Supreme Court clarifies approach to property disputes

Posted: 17th January 2012

There have been many cases over the years which have involved the entitlement to shares in a property when an unmarried couple have split up and wished to dispose of it, but there has been no formal agreement about the ownership of it.
Village House
One such case was recently dealt with by the Supreme Court, which made good use of the opportunity to set out the principles to be applied in such cases although the court stressed that each case will be determined on its own facts.
In the absence of any express declaration of trust, the property owners will be considered to be ‘joint tenants’, so that each has full equitable ownership of the property (rather than each owning a defined percentage of the property). If one dies, the other inherits whether or not there is a will and whatever it provides.

This presumption can be challenged if there is evidence that joint tenancy was not in the minds of the purchasers when the property was purchased or that they formed a later intention to change their shares of ownership.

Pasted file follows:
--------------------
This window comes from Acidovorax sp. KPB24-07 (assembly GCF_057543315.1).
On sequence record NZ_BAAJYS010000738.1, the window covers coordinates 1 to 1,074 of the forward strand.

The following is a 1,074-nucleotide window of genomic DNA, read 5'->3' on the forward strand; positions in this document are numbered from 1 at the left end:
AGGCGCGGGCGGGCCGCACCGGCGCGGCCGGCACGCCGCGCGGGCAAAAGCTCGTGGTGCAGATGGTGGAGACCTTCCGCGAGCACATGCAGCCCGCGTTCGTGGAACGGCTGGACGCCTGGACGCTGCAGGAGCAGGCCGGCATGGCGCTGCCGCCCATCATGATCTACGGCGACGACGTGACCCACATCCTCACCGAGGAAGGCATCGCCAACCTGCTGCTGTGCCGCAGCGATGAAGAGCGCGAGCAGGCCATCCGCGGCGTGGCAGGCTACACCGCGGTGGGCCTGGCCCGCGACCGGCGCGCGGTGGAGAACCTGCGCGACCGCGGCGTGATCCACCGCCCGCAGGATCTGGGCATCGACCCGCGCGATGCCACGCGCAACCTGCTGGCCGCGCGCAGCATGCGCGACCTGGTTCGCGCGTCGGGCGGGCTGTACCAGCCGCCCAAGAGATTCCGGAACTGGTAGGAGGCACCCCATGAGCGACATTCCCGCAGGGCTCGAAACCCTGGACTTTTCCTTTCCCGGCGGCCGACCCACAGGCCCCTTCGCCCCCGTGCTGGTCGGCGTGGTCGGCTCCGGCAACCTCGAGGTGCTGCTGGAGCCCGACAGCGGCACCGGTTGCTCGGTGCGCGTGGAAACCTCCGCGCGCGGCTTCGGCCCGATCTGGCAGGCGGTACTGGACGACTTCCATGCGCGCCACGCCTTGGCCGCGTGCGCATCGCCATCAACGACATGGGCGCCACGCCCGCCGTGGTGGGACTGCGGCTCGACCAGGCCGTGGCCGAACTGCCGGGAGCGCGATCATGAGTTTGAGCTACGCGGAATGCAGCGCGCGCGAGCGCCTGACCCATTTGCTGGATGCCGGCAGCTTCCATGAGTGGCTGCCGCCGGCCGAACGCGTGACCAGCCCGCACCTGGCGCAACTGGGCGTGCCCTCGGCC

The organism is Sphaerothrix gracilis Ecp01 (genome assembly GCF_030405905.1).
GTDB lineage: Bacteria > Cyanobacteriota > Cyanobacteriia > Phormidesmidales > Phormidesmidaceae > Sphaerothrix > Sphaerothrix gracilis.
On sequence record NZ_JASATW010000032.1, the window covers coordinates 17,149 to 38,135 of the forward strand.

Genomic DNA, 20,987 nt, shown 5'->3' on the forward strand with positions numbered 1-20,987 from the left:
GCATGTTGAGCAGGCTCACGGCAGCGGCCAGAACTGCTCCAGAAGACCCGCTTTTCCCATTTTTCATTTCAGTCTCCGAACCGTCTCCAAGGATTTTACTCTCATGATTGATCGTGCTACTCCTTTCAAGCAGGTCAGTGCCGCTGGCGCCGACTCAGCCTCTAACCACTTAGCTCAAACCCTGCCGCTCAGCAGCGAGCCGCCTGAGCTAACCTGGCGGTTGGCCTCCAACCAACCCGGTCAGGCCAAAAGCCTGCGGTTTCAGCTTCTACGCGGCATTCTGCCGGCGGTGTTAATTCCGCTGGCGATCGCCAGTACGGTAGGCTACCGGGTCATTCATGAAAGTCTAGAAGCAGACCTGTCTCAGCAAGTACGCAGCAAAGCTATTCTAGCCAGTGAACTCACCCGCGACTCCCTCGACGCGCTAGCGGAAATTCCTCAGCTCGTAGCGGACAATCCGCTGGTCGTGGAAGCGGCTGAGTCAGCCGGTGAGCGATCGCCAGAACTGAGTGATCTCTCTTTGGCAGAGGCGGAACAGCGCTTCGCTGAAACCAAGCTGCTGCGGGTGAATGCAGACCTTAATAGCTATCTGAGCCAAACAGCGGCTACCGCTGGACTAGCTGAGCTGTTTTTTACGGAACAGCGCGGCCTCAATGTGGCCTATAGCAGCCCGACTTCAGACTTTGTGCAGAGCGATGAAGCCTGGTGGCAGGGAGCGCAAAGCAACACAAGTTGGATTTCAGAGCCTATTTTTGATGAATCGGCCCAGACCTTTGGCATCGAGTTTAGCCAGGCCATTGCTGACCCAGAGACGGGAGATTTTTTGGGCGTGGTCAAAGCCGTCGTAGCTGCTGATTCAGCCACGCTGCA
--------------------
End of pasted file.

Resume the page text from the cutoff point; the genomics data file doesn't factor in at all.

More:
The common intention of the parties will be determined by their conduct.Where it is clear that a joint tenancy was not intended on purchase or that the intention had subsequently changed, but it is not possible to ascertain by direct evidence or inference what the intentions were, then the court will rule that the owners’ respective entitlements will be what is fair depending on their entire course of dealing between them in relation to the property.
The Government is proposing to introduce legislation to clarify the respective rights of the owners in such cases. Until then, the best course of action if you are buying a property with someone else is to take professional advice at the outset and create a form of agreement to ensure the ownership is clear.